Ditching Small Business Server? Use USMT to convert to local accounts
The User State Migration Tool is quite useful when managing user profiles & accounts on your PCs during an operating system migration or upgrade – especially if you have lots of devices to work with. Documented features show you how to switch user profiles between domains – useful when consolidating your Active Directory domains, for example. What about cases when you’re ditching your local infrastructure in favor of all things cloud?
Microsoft’s documentation doesn’t say anything about converting from a domain account to a local account – and yet it’s possible. Here’s how you do it.
First collect your “user state”. To speed up the process, you can use the /hardlink and /nocompress options like so:
Scanstate.exe %temp%\store /i:miguser.xml /i:migapp.xml /hardlink /nocompress /l:%temp%\store\save.log /progress:%temp%\store\save_progress.log /o /ue:*\* /ui:DOMAIN\username
Let’s break down the statement above.
- %temp%\store specifies that the collected user state should go to the temporary folder, in the store subfolder
- /i:miguser.xml /i:migapp.xml provide configuration files to move files and settings
- /hardlink specifies that the source files shouldn’t actually be moved. We can do this because we’re not actually switching PCs for the user, so there’s no need to move profile data. Instead, scanstate simply builds a catalog of files to include when reloading the data into the new profile
- /l: and /progress: switches specify where to save log and progress log files
- /ue:*\* tells scanstate to exclude all user profiles from the process. Why? Because we’re going to explicitly call for the profile we’re interested in next
- /ui:DOMAIN\username is explicitly telling the migration tool to copy ONLY the DOMAIN\username profile. You can use multiple /ui switches if you want to.
- /o tells the tool to overwrite whatever’s in that store directory. We don’t need to use it, but if you had a failed run, this will ensure a clean slate. Don’t do this on a shared store :).
Once this operation completes, you can create the new local profile by running the following command:
loadstate.exe %temp%\store /i:miguser.xml /i:migapp.xml /hardlink /nocompress /l:%temp%\store\load.log /progress:%temp%\store\load_progress.log /ue:*\* /ui:DOMAIN\username /lac:NewPassword /lae /mu:DOMAIN\username:%computername%\username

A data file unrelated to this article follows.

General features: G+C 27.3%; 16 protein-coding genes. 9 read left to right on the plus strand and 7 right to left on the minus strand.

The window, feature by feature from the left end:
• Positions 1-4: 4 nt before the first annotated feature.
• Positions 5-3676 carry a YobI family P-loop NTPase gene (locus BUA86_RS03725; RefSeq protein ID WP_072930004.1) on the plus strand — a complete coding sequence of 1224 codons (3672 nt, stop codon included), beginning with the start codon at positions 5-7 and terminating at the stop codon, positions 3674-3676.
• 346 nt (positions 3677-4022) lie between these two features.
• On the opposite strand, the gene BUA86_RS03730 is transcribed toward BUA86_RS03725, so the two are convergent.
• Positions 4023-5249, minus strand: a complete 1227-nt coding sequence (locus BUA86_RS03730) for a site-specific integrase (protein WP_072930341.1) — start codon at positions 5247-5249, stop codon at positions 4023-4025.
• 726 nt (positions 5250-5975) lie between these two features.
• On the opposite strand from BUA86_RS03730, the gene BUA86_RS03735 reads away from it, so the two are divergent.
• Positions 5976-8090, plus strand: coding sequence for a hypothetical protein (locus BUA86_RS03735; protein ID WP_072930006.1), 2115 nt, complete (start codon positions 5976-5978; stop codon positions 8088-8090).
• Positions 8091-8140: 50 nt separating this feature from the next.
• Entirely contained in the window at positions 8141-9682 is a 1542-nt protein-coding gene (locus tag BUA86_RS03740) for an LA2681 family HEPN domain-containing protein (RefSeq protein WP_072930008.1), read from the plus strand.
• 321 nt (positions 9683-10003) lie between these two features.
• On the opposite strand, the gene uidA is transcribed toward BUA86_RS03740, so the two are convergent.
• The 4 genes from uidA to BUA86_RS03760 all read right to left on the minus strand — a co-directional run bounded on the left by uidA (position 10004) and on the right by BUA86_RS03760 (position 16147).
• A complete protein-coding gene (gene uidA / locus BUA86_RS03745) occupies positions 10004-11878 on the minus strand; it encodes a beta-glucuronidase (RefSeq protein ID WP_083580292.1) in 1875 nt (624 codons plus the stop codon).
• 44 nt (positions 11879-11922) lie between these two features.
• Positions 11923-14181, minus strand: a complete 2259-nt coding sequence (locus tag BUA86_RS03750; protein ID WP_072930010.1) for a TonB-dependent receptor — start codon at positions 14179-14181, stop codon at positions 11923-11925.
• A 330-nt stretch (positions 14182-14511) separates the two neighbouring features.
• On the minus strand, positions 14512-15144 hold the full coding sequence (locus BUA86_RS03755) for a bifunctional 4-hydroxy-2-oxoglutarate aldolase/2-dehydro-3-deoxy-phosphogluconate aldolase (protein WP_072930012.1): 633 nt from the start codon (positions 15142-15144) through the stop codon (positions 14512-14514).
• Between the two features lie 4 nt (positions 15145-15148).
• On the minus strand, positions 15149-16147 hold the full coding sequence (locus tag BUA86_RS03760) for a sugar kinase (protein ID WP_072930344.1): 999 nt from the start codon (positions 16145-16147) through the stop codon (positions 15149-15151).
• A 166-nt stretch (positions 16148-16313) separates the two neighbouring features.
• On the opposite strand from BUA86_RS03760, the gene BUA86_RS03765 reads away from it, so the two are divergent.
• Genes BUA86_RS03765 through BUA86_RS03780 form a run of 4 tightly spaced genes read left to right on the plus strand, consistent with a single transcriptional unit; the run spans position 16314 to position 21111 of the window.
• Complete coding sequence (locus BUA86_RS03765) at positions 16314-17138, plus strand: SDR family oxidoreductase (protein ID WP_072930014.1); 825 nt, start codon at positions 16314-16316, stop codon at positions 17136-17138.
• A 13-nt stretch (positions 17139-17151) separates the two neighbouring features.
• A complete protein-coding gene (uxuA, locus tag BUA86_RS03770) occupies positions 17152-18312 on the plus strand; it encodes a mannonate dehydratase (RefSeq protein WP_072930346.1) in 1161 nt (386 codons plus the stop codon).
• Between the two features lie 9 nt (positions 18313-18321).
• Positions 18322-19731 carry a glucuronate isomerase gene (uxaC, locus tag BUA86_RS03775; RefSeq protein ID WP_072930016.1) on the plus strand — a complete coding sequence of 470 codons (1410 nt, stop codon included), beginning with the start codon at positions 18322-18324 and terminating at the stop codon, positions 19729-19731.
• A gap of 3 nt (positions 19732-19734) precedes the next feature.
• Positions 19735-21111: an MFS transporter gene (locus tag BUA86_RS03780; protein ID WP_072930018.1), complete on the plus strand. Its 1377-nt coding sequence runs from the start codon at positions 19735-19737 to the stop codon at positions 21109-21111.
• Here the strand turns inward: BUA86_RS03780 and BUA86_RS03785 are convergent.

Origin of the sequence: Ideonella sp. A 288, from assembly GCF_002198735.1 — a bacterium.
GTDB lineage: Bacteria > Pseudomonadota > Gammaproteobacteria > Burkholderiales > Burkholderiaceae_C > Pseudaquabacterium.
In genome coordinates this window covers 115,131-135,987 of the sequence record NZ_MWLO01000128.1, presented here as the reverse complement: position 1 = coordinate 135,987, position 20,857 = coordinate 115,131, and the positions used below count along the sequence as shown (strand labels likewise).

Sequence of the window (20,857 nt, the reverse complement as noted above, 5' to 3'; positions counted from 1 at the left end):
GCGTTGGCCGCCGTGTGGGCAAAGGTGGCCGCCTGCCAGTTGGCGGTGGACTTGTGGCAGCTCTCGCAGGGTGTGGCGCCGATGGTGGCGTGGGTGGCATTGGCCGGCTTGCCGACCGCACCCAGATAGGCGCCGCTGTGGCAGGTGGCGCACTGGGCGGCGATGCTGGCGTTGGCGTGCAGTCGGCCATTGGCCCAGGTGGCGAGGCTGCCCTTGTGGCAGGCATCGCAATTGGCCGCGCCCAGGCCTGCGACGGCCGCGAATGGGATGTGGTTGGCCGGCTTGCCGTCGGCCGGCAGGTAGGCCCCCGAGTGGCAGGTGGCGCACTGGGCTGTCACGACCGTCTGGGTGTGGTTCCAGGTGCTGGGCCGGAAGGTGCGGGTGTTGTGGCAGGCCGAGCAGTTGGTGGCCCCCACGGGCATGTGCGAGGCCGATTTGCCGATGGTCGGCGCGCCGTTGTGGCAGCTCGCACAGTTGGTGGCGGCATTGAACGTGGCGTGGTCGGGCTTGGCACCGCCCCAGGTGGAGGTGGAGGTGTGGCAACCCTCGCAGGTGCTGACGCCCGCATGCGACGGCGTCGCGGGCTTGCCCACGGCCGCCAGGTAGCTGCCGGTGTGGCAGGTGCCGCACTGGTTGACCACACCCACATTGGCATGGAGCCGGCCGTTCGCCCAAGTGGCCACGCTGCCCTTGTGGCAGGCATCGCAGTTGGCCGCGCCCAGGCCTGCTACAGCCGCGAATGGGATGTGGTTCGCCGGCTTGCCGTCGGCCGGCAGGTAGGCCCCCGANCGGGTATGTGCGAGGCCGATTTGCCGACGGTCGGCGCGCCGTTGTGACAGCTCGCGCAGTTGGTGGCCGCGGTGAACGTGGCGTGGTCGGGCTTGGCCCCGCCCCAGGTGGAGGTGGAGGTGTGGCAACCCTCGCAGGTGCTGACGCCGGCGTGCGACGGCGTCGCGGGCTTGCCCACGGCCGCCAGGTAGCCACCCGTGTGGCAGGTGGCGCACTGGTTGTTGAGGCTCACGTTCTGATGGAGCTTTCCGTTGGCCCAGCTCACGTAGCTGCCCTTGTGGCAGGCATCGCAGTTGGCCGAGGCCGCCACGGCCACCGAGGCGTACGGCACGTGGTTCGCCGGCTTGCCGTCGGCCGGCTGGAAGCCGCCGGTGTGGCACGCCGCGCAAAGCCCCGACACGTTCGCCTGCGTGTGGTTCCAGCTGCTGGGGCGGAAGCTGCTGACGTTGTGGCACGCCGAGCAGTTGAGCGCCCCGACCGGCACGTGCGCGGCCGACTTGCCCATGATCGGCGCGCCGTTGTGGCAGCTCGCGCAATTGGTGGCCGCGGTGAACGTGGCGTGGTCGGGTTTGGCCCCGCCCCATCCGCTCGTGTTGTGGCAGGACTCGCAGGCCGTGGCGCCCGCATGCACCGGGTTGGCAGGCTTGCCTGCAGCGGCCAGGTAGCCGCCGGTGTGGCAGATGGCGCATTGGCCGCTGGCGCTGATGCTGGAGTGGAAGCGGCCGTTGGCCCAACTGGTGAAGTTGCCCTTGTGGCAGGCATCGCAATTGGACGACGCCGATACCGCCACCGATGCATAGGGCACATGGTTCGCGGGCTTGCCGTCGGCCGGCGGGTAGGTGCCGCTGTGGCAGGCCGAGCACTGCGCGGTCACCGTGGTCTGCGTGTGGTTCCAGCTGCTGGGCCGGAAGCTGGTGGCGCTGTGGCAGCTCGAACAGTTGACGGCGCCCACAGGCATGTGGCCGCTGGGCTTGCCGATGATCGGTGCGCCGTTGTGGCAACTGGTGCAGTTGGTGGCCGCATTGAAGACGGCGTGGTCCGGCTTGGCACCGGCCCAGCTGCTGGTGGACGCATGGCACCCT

Let’s break this one down too (skipping switches that are the same):
- /lac:NewPassword – specifies that loadstate should create a new Local Account with the password of NewPassword. If you don’t specify NewPassword, the new local account will be created without a password
- /lae – specifies that the new local account should be enabled. If you don’t use this switch, it’ll be created, but disabled
- /mu:DOMAIN\username:%computername%\username – this is the magical conversion dust. It’ll switch the account from being a domain account in the DOMAIN domain, to a local account belonging to the %computername% computer. If you’re running this as part of a script, you can just leave %computername% to automatically substitute the actual PC name at run-time.
When this operation completes, your new user profile will be created, data migrated, and now you’re ready to remove this PC from the domain. Note that Outlook email settings aren’t migrated this way, so you’ll need to reconnect Outlook to (presumably) Office 365. Also, default migration files don’t include things like Google Chrome bookmarks, so you’d need to manage that transition separately.
Going into the details for USMT is beyond the scope of this post, but if you’d like a guided tour, check out the Curah! collection that puts it all in one place.
Got questions? Looking to migrate from the soon-to-expire Small Business Server? Give me a call – 1-484-558-0404 or create a support request with MSOnlineHelpdesk.com!